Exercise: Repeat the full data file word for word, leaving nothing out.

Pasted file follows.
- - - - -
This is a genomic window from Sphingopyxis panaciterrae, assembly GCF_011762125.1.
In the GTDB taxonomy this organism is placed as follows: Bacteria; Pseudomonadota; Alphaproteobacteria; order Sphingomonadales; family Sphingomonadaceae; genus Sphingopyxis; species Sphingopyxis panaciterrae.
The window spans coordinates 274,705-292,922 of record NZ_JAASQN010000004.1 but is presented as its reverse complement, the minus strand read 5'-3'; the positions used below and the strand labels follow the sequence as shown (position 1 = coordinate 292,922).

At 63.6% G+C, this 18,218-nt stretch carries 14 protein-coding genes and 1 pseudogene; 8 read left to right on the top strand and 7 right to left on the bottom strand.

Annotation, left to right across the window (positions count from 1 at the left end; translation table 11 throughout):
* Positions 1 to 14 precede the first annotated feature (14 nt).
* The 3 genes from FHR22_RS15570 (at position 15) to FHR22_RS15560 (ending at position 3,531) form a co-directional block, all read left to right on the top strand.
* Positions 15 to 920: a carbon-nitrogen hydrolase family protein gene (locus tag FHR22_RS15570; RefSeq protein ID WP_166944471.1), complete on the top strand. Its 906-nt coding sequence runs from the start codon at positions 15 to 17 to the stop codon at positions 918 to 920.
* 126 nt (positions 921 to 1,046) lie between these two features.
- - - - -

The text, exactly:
This is a genomic window from Sphingopyxis panaciterrae, assembly GCF_011762125.1.
In the GTDB taxonomy this organism is placed as follows: Bacteria; Pseudomonadota; Alphaproteobacteria; order Sphingomonadales; family Sphingomonadaceae; genus Sphingopyxis; species Sphingopyxis panaciterrae.
The window spans coordinates 274,705-292,922 of record NZ_JAASQN010000004.1 but is presented as its reverse complement, the minus strand read 5'-3'; the positions used below and the strand labels follow the sequence as shown (position 1 = coordinate 292,922).

At 63.6% G+C, this 18,218-nt stretch carries 14 protein-coding genes and 1 pseudogene; 8 read left to right on the top strand and 7 right to left on the bottom strand.

Annotation, left to right across the window (positions count from 1 at the left end; translation table 11 throughout):
* Positions 1 to 14 precede the first annotated feature (14 nt).
* The 3 genes from FHR22_RS15570 (at position 15) to FHR22_RS15560 (ending at position 3,531) form a co-directional block, all read left to right on the top strand.
* Positions 15 to 920: a carbon-nitrogen hydrolase family protein gene (locus tag FHR22_RS15570; RefSeq protein ID WP_166944471.1), complete on the top strand. Its 906-nt coding sequence runs from the start codon at positions 15 to 17 to the stop codon at positions 918 to 920.
* 126 nt (positions 921 to 1,046) lie between these two features.